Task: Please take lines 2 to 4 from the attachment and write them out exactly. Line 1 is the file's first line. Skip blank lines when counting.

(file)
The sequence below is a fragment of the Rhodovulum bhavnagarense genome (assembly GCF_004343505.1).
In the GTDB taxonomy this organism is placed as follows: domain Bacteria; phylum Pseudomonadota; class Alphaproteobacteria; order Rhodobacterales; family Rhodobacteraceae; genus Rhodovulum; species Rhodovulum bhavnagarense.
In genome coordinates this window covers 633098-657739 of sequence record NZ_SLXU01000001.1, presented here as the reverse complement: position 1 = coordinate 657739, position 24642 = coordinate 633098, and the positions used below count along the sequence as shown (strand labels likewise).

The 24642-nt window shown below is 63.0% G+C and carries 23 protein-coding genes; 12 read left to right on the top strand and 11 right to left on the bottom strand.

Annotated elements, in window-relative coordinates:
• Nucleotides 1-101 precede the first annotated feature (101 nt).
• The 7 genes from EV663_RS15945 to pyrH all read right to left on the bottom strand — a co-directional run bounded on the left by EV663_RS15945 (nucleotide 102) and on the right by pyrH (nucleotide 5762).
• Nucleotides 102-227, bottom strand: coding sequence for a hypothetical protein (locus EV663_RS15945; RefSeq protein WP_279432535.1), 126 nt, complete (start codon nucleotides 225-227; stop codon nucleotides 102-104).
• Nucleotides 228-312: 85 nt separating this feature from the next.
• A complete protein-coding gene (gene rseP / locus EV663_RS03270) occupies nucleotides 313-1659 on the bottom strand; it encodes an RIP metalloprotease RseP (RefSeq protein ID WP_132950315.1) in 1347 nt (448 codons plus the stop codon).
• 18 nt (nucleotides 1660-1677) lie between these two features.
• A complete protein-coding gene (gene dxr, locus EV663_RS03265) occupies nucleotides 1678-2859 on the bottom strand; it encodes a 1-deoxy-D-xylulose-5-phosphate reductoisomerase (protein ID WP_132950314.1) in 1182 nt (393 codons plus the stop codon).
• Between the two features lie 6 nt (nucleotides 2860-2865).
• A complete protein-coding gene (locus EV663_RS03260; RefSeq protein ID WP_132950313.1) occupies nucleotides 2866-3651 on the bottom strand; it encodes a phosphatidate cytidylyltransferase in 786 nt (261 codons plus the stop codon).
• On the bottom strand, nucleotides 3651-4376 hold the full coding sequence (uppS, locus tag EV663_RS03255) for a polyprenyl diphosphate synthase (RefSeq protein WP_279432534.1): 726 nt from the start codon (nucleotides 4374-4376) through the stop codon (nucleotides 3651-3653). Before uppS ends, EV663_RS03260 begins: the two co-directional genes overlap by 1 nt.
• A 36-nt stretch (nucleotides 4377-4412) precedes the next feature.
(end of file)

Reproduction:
In the GTDB taxonomy this organism is placed as follows: domain Bacteria; phylum Pseudomonadota; class Alphaproteobacteria; order Rhodobacterales; family Rhodobacteraceae; genus Rhodovulum; species Rhodovulum bhavnagarense.
In genome coordinates this window covers 633098-657739 of sequence record NZ_SLXU01000001.1, presented here as the reverse complement: position 1 = coordinate 657739, position 24642 = coordinate 633098, and the positions used below count along the sequence as shown (strand labels likewise).

The 24642-nt window shown below is 63.0% G+C and carries 23 protein-coding genes; 12 read left to right on the top strand and 11 right to left on the bottom strand.